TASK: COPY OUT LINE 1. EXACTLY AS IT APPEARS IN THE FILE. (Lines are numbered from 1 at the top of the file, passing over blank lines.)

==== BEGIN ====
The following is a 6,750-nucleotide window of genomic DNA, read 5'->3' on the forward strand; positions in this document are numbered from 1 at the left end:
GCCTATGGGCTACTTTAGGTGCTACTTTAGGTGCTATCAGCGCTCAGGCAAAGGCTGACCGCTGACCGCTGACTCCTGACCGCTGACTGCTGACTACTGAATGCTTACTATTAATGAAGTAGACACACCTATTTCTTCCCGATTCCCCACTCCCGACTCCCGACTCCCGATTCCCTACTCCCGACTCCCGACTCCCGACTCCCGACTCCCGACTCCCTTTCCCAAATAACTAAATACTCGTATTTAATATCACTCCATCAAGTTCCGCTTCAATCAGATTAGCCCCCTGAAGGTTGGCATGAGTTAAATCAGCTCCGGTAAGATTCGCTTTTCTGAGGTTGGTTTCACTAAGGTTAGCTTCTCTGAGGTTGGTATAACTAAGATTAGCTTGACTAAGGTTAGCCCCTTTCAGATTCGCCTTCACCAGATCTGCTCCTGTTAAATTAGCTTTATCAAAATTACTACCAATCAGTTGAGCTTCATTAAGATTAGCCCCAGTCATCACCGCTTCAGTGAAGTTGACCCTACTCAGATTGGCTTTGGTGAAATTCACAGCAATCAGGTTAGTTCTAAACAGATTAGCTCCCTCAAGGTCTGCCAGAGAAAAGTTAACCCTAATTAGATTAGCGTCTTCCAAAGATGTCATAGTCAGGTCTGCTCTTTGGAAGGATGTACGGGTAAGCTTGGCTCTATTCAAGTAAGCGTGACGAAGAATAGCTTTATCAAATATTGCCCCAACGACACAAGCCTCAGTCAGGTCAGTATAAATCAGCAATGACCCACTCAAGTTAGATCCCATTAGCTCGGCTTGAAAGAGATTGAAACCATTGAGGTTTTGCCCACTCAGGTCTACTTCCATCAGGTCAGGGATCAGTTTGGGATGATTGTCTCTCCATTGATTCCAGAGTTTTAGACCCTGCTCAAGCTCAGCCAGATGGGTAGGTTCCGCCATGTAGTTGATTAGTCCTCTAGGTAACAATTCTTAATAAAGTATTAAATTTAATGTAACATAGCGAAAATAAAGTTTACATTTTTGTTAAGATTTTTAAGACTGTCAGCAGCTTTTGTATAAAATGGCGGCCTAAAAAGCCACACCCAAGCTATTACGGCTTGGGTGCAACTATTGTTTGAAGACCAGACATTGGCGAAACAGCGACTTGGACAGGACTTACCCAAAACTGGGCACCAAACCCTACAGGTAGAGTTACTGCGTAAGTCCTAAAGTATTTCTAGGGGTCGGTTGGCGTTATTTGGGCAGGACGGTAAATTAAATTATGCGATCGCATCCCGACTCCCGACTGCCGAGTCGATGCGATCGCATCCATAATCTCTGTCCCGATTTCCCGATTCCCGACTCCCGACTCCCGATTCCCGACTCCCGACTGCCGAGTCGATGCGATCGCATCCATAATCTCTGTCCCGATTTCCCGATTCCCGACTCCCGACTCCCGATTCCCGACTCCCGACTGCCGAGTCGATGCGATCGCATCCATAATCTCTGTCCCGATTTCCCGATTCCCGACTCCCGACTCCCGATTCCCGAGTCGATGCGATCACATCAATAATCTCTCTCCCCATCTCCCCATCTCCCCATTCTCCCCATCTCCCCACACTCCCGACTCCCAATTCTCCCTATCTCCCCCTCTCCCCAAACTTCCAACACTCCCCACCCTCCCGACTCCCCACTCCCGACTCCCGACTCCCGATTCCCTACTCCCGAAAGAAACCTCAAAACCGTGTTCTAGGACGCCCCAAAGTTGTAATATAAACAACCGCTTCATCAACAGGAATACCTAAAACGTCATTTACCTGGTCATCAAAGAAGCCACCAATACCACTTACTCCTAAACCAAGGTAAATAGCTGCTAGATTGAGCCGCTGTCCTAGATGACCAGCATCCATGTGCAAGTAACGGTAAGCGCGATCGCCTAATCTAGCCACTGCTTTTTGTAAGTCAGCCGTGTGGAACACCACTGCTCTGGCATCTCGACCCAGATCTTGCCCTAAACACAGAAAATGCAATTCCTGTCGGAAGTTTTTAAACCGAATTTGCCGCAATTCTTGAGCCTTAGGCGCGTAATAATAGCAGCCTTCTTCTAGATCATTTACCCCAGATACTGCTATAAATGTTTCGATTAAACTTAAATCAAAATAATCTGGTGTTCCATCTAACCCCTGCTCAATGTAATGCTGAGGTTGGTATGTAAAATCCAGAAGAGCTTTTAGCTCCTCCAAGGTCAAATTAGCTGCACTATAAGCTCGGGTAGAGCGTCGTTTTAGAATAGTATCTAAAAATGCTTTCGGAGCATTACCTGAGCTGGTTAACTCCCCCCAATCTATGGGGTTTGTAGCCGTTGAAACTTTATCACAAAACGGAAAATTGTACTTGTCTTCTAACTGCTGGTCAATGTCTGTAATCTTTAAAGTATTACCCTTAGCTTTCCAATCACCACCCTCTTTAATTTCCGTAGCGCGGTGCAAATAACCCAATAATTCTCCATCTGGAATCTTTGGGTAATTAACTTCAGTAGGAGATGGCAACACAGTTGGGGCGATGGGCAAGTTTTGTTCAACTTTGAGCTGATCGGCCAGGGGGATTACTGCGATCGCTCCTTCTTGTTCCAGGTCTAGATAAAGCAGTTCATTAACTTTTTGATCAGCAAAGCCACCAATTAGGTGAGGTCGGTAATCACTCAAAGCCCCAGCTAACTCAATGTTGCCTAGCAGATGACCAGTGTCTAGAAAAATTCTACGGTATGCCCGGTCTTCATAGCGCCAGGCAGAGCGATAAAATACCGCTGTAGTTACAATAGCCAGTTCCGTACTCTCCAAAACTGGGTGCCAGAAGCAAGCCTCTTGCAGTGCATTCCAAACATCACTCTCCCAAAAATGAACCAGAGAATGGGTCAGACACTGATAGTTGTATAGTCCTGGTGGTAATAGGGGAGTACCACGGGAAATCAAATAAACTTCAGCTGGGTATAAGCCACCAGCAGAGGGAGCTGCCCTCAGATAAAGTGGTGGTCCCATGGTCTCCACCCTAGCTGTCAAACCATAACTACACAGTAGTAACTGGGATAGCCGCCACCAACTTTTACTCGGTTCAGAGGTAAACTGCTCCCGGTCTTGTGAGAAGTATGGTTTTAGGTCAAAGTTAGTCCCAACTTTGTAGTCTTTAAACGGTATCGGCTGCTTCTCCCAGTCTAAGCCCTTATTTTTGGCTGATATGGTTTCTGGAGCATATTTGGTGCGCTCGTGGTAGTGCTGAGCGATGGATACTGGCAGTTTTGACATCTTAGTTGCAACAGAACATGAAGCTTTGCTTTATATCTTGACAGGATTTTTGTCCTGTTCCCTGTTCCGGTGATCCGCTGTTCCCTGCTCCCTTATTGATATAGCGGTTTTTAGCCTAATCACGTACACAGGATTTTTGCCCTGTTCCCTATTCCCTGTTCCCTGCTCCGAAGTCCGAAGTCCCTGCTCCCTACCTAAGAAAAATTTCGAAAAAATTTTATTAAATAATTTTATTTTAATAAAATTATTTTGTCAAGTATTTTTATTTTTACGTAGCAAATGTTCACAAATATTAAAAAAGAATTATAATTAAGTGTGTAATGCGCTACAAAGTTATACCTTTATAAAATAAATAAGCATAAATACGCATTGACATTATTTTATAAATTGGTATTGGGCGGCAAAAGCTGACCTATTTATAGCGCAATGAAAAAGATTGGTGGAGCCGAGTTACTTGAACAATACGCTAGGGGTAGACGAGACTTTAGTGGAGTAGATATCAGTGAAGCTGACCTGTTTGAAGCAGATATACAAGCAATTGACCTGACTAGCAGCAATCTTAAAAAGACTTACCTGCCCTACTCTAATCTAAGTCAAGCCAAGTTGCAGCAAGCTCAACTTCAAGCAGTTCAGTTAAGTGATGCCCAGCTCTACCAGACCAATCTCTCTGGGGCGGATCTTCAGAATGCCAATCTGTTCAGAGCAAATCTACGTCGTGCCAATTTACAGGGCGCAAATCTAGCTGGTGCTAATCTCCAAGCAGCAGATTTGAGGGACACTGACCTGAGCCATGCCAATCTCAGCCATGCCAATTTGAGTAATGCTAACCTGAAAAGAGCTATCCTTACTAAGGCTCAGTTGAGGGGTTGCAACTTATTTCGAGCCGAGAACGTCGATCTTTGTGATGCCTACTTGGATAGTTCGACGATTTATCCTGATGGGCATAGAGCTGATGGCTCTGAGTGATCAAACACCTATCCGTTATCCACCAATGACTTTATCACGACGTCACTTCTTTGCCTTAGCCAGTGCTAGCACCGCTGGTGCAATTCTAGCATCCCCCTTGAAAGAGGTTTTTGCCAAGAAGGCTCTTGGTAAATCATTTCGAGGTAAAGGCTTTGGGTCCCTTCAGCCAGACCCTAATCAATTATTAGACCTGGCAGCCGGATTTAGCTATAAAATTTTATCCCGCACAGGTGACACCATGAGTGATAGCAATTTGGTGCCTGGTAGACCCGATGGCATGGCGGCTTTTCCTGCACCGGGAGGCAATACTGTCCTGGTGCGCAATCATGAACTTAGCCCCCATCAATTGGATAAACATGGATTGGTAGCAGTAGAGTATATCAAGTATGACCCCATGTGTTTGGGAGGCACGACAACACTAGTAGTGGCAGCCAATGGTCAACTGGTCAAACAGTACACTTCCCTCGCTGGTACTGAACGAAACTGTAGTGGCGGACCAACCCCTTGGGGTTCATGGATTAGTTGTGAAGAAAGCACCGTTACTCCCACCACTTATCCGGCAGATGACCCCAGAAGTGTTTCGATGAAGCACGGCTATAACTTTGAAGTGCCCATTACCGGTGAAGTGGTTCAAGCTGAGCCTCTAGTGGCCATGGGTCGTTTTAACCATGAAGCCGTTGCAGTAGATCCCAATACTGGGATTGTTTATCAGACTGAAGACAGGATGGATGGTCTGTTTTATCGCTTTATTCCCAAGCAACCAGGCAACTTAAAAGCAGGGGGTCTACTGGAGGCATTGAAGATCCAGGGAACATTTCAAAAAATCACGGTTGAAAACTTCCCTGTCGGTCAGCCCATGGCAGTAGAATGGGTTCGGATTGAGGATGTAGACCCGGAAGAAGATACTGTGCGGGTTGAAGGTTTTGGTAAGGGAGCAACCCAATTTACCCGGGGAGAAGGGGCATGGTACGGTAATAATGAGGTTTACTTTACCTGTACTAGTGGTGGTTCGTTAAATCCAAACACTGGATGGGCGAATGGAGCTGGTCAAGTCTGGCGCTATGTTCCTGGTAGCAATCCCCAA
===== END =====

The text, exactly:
The following is a 6,750-nucleotide window of genomic DNA, read 5'->3' on the forward strand; positions in this document are numbered from 1 at the left end: